As inflation and higher borrowing costs crimp business and consumer spending, the International Monetary Fund and World Bank this week slashed global growth forecasts by nearly a percentage point and flagged the risk of further drops stemming from China’s COVID lockdowns and sanctions on Russia.
The warnings knocked prices of oil and metals, though tight supply of most commodities has so far capped losses. Brent crude futures remain above $100 a barrel while the Refinitiv CRB commodity index is still up nearly a quarter this year.
Eight of the top 30 currency performers this year in a group monitored by Societe Generale are commodity-linked. In a smaller G10 grouping, four of the top five are from commodity exporting countries, Refinitiv data shows.
Societe Generale strategist Kenneth Broux reckons however, that the rally is “running on fumes” with a big test for commodity currencies coming from U.S. real yields – or inflation-adjusted 10-year Treasury yields – turning positive this week for the first time in two years.
Central banks are also polishing their hawkish credentials, especially the U.S. Federal Reserve.
A BofA investor survey this week predicted the Fed would hike rates more than seven times this year, up from four times in a March survey.
Anticipation of the resulting growth slowdown may be already taking the edge off commodities and commodity currencies such as the Australian dollar, which rose 10% versus the greenback between end-January and late-March.
The Brazilian real has gained 18% this year and the Colombian peso 8%.
“Long Latin American energy exporters and short Asian importers” has been this year’s most concentrated foreign exchange trade, the head of a U.S. bank’s currency desk said.
April has brought a turnaround, however. The Chilean peso for example, has shed almost half its first-quarter gains as copper prices ease, while signs of a Chinese slowdown have weighed on the Aussie and Kiwi dollars.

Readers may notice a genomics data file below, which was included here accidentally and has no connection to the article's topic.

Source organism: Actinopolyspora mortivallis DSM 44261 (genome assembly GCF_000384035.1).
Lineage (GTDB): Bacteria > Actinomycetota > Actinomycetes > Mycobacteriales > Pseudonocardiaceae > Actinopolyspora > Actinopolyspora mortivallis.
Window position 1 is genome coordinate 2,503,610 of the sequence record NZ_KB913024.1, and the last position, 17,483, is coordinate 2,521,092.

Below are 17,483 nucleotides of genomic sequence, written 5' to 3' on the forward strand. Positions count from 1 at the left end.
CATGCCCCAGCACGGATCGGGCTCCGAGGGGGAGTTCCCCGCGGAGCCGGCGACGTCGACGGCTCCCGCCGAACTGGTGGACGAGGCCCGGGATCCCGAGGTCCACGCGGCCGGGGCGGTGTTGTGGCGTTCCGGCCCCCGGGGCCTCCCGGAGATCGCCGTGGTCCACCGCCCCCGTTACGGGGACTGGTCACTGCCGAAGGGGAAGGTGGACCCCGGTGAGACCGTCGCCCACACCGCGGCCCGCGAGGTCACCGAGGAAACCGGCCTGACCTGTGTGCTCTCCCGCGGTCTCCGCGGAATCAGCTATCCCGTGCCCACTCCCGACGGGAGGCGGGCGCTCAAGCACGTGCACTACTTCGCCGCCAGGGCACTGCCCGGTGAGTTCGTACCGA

Morgan Stanley’s proprietary FX positioning tracker, calculated off client option market positions, reflects the shift, said James Lord, the bank’s global head of foreign exchange.
“Usually exchange rates tend to be very correlated and tend to go in the same direction, but we have seen a huge decoupling between commodity exporting and importing currencies since the start of the year,” Lord said.
On Morgan Stanley’s scale of minus 100 to plus 100, where 0 is neutral, positioning on commodity currencies reached 75 in March, the highest according to data going back to 2014. The score has since eased, albeit to a still-bullish 62.
“Commodity exporters’ currencies may start to weaken from here because global growth is slowing,” Lord said, noting that extreme positioning means there were “a lot of flows that can go the other way”.
LOT OF OPTIMISM
The catalyst could be China.
The yuan, crucial to the trajectory of commodities, has fallen to a two-month low against a basket of currencies and a Reuters poll shows analysts are “short” yuan for the first time since October..
With swathes of China under COVID lockdowns, a gauge of hedge fund positioning compiled by the U.S. CFTC shows a sharp decline in Aussie dollar net longs – currently $2.1 billion versus six-year highs of about $6.5 billion in January.
Brazilian real net longs have held up better, though they too are off early March’s record highs of nearly $1 billion. Hedge funds have also stopped buying the kiwi and the Canadian dollar, the data shows.
If growth does slows sharply, currencies’ exalted valuations will be hard to justify – the Norwegian crown’s value on a trade-weighted basis is near its highest, relative to its median value, for the last 50 years.
The Aussie and Kiwi dollars are also well above historic averages on a trade-weighted basis, according to Refinitiv data.
Current exchange rates are pricing a lot of bullishness, said Francesca Fornasari, head of currency solutions at Insight Investment, noting for instance “when it comes to the Aussie, there is a lot of optimism baked in about China, commodity markets and the central bank rate trajectory.”
(Reporting by Sujata Rao and Saikat Chatterjee; Editing by Kirsten Donovan)